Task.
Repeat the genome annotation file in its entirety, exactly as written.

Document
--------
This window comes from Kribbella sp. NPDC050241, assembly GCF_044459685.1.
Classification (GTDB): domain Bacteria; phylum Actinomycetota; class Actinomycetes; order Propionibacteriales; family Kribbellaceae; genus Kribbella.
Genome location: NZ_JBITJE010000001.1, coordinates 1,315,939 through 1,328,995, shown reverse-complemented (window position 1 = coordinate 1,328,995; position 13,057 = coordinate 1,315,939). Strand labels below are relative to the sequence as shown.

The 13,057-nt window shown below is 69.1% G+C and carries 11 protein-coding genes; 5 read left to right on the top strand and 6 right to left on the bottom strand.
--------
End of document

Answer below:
This window comes from Kribbella sp. NPDC050241, assembly GCF_044459685.1.
Classification (GTDB): domain Bacteria; phylum Actinomycetota; class Actinomycetes; order Propionibacteriales; family Kribbellaceae; genus Kribbella.
Genome location: NZ_JBITJE010000001.1, coordinates 1,315,939 through 1,328,995, shown reverse-complemented (window position 1 = coordinate 1,328,995; position 13,057 = coordinate 1,315,939). Strand labels below are relative to the sequence as shown.

The 13,057-nt window shown below is 69.1% G+C and carries 11 protein-coding genes; 5 read left to right on the top strand and 6 right to left on the bottom strand.